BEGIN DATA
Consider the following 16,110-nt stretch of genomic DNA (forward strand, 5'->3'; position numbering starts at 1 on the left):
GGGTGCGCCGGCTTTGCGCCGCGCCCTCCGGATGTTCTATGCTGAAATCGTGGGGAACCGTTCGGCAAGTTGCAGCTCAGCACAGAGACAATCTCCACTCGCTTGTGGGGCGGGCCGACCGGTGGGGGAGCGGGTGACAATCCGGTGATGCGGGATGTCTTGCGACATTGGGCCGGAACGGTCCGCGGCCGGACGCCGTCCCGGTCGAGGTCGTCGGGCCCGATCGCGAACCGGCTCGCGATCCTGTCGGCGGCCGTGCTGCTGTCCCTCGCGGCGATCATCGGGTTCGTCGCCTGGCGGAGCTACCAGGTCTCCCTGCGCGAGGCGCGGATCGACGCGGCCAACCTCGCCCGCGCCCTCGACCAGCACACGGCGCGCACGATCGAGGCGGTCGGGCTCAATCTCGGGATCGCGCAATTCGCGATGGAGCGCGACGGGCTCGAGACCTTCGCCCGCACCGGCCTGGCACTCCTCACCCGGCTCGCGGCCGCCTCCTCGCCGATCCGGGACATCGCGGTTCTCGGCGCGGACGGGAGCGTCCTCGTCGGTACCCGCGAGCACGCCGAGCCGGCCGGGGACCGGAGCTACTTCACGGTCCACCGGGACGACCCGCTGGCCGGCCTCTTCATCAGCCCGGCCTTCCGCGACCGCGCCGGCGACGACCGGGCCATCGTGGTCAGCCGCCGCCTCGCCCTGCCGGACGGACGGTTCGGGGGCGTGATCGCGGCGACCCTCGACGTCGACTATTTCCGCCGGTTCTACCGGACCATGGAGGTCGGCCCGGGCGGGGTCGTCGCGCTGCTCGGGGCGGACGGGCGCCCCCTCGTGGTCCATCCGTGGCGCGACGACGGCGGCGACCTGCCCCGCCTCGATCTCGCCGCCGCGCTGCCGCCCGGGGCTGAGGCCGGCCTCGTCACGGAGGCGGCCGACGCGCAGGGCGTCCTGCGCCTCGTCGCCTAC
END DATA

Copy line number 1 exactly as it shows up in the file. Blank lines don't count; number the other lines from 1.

Consider the following 16,110-nt stretch of genomic DNA (forward strand, 5'->3'; position numbering starts at 1 on the left):